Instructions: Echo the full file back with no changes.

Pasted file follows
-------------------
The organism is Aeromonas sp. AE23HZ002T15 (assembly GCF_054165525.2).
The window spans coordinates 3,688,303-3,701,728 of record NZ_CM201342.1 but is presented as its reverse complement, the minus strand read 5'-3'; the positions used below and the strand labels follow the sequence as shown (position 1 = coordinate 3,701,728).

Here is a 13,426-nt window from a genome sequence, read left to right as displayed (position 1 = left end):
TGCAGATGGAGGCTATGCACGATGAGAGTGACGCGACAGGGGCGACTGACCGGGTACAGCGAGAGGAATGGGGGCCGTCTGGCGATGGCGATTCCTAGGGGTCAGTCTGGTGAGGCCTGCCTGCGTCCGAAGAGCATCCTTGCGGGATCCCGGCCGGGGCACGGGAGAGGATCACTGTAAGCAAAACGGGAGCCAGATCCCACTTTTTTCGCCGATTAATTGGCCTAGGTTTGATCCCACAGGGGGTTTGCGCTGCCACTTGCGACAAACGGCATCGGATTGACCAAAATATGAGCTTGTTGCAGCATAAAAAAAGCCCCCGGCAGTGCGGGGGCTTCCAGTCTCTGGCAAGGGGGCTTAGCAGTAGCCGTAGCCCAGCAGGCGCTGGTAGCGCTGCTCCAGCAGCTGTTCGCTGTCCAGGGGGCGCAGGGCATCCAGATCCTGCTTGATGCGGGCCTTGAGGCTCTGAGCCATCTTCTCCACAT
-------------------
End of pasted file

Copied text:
The organism is Aeromonas sp. AE23HZ002T15 (assembly GCF_054165525.2).
The window spans coordinates 3,688,303-3,701,728 of record NZ_CM201342.1 but is presented as its reverse complement, the minus strand read 5'-3'; the positions used below and the strand labels follow the sequence as shown (position 1 = coordinate 3,701,728).

Here is a 13,426-nt window from a genome sequence, read left to right as displayed (position 1 = left end):
TGCAGATGGAGGCTATGCACGATGAGAGTGACGCGACAGGGGCGACTGACCGGGTACAGCGAGAGGAATGGGGGCCGTCTGGCGATGGCGATTCCTAGGGGTCAGTCTGGTGAGGCCTGCCTGCGTCCGAAGAGCATCCTTGCGGGATCCCGGCCGGGGCACGGGAGAGGATCACTGTAAGCAAAACGGGAGCCAGATCCCACTTTTTTCGCCGATTAATTGGCCTAGGTTTGATCCCACAGGGGGTTTGCGCTGCCACTTGCGACAAACGGCATCGGATTGACCAAAATATGAGCTTGTTGCAGCATAAAAAAAGCCCCCGGCAGTGCGGGGGCTTCCAGTCTCTGGCAAGGGGGCTTAGCAGTAGCCGTAGCCCAGCAGGCGCTGGTAGCGCTGCTCCAGCAGCTGTTCGCTGTCCAGGGGGCGCAGGGCATCCAGATCCTGCTTGATGCGGGCCTTGAGGCTCTGAGCCATCTTCTCCACAT